INDIANAPOLIS, Ind. (WIAT) -- Ruby Bridges, 58, carried segregating New Orleans public schools on her tiny 6-year-old shoulders many years ago. She was the first black child to attend an all-white school in New Orleans in 1960.
Charles Burks, 91, is one of the federal marshals who made sure Bridges wasn't injured on that journey.
Now, they are teaching a new generation about civil rights.
As part of the Living Legends series, Bridges and Burks reunited at The Children's Museum of Indianapolis to share their story 53 years later.
"It changed the face of education. It was very, very important," explained Bridges. "For a long time I thought it was a part of history that was swept under the rug and people didn't talk about it."
Over the years, though, things changed. Both Burks and Bridges do talk about the events now.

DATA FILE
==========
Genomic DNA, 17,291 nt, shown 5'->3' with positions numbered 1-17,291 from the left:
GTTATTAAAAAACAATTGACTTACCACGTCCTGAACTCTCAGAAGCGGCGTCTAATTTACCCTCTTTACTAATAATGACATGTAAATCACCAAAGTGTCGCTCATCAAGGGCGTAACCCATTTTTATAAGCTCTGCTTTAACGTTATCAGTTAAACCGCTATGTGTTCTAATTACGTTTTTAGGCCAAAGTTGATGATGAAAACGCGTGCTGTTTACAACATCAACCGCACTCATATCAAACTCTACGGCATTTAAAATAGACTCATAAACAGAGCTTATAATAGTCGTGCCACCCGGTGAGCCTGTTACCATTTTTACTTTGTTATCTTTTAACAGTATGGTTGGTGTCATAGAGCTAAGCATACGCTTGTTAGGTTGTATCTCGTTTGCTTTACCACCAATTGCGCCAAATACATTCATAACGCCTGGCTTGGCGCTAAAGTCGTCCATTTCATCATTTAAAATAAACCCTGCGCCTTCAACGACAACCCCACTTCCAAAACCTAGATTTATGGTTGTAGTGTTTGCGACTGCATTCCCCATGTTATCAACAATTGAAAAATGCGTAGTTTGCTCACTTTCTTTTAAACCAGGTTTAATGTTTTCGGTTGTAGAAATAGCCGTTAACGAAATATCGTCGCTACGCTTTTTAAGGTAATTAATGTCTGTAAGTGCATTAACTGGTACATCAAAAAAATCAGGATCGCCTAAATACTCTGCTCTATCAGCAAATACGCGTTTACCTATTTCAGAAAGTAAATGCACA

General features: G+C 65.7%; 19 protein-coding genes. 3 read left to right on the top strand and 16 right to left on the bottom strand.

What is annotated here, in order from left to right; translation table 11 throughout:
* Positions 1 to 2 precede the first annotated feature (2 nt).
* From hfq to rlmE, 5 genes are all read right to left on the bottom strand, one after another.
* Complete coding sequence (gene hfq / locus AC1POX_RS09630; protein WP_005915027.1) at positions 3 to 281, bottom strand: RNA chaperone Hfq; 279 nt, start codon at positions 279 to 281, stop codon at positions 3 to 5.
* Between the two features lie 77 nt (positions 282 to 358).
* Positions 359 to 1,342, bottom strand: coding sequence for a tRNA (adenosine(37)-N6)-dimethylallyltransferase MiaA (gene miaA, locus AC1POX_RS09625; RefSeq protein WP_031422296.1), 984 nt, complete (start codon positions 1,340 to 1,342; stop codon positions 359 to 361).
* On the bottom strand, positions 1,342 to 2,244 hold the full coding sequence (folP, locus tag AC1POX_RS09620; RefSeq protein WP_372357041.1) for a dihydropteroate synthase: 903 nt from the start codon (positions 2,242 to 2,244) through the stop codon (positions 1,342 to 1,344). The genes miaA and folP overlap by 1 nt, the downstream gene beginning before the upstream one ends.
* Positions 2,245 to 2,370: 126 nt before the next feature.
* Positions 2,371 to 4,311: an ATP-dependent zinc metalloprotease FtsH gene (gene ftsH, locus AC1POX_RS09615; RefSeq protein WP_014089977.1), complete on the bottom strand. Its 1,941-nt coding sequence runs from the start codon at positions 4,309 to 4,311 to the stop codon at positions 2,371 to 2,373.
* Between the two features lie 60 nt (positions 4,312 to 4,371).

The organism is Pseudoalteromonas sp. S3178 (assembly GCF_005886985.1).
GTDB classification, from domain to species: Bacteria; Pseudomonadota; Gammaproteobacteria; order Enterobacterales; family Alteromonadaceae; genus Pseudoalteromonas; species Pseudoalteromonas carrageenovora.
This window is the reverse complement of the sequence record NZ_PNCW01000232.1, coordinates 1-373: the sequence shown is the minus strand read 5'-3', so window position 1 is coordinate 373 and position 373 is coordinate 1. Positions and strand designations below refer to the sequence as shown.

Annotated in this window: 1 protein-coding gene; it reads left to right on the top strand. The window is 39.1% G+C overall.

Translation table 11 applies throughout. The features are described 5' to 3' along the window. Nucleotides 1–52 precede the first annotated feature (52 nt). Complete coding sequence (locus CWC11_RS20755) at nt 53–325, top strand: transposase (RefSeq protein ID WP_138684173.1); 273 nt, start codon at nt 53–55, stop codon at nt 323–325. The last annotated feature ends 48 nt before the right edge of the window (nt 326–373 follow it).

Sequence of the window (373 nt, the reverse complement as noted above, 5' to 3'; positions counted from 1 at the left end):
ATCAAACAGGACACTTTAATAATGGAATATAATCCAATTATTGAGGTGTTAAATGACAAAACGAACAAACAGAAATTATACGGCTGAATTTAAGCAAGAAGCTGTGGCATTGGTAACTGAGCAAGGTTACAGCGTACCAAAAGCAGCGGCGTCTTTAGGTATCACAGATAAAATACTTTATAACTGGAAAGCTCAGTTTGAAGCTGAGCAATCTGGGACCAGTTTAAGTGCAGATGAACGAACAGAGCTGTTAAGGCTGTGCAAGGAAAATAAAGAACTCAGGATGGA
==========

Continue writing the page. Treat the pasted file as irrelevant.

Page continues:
"Making sure nothing happened to Ruby was the most important thing, and also protecting yourself, because if something happened it wouldn't have been just her," said Burks.
"This is an amazing experience that we are able to know, to not need guards, not have mobs outside our schools, that shoe would pave this road for us to make our education different," said Grace Ybarra, an eighth grade student.
In 1964, Norman Rockwell painted a picture entitled "The Problem We All Live With." The picture shows a little girl resembling Bridges and a U.S. Marshal making a difference.
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